Membership

How Your Association Can Have a #PrimeDay of Its Own

It's not every day that membership is a major story in the mainstream press, but this week Amazon pulled off an immensely successful effort to promote its 20th anniversary by creating a membership promotion that had everyone talking. Here, a few lessons you can learn from Amazon's #PrimeDay.

Not everyone was excited about the deals on Amazon’s Prime Day, but the results certainly suggest that the company’s promotional effort was a big success.

The online retail analysis firm ChannelAdvisor noted that Amazon’s sales went up as much as 93 percent on Wednesday, at one point topping the sales rate the company generally sees on Black Friday. Amazon itself says that it sold 34.4 million items on Prime Day, and that Kindles, big-screen TVs, and Roombas were among the most popular items purchased.

Now, as we’ve pointed out in the past, member-focused for-profit companies like Amazon and Costco definitely aren’t the same as nonprofits in their concept or approach to membership, but there’s still plenty to learn from how Amazon leveraged Prime Day, including:

Create an event, not just a membership. If you want people to buy something, you have to promote it. It’s Marketing 101, right? Prime Day took off mainly because Amazon put all of its eggs in that single basket to draw attention to the promotion. Being a store, it can do that a little more easily than, say, a medical association, but there’s still something to be said for focusing your marketing efforts on a single event.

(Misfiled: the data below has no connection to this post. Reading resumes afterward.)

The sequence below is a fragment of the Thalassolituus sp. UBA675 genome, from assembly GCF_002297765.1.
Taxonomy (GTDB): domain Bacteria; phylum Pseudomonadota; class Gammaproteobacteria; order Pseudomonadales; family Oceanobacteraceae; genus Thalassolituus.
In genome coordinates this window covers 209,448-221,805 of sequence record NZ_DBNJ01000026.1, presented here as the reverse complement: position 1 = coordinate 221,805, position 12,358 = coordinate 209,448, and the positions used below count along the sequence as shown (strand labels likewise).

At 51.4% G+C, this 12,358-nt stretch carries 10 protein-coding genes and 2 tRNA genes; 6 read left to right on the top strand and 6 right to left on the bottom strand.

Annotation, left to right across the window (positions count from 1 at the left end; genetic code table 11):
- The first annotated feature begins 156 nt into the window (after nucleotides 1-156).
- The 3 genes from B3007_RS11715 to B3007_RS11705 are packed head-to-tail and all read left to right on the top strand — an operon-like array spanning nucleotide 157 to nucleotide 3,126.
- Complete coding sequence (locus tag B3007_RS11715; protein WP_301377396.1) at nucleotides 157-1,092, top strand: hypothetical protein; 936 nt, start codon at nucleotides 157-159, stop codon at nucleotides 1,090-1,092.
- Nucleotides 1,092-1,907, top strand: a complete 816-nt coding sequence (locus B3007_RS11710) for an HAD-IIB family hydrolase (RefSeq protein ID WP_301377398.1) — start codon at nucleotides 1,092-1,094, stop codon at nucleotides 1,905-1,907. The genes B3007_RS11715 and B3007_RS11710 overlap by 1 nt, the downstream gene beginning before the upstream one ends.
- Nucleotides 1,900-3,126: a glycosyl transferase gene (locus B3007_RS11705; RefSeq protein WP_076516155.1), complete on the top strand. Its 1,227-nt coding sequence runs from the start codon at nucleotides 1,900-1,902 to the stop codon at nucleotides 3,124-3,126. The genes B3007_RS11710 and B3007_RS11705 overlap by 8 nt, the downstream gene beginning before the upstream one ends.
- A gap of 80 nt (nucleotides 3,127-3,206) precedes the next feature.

Sell sticks by giving away carrots. Amazon’s Prime Day managed to get the attention it did because the company was focused on using the plan to help drive new $99-per-year memberships to the Prime service. Amazon emphasized that the cost was a calculated “business expense” that would pay later dividends. “We know it will be expensive for us in short term but we know it’ll be great for our customers,” spokeswoman Julie Law told Forbes ahead of the sale.

Put your own offerings out front: Many of the products that were popular with consumers were items that Amazon itself makes, such as its Fire TV Sticks—which represented the single-largest seller worldwide on Wednesday. Other hot sellers were Amazon’s well-reviewed Siri-like Echo device and the company’s Kindle electronic reader. The deals on these offerings work particularly well for Amazon because they hook users into the company’s existing ecosystem, which will come in handy far beyond Prime Day.

Public sentiment matters: Despite the success that Amazon saw from the sale, it nonetheless had to defend itself to an array of critics who—thinking the deals didn’t match the hype that the company had built up—went so far as to mock the campaign with the hashtag #PrimeDayFail. Worse, many of the best items were out of stock before many shoppers even got on the site. Ultimately, a membership is a promise to uphold high standards. If it doesn’t feel like you’re doing that, you’ll have a little mess on your hands.

In the end, though, Amazon saw much success from Prime Day and is already eyeing future opportunities.

“Going into this, we weren’t sure whether Prime Day would be a one-time thing or if it would become an annual event,” said Greg Greeley, the vice president of Amazon Prime, in a news release. “After yesterday’s results, we’ll definitely be doing this again.”

Find any prime deals on Amazon on Wednesday? Share them with us in the comments.

(iStock Editorial/Thinkstock)

Ernie Smith

By Ernie Smith

Ernie Smith is the social media journalist for Associations Now, a former newspaper guy, and a man who is dangerous when armed with a good pun. MORE

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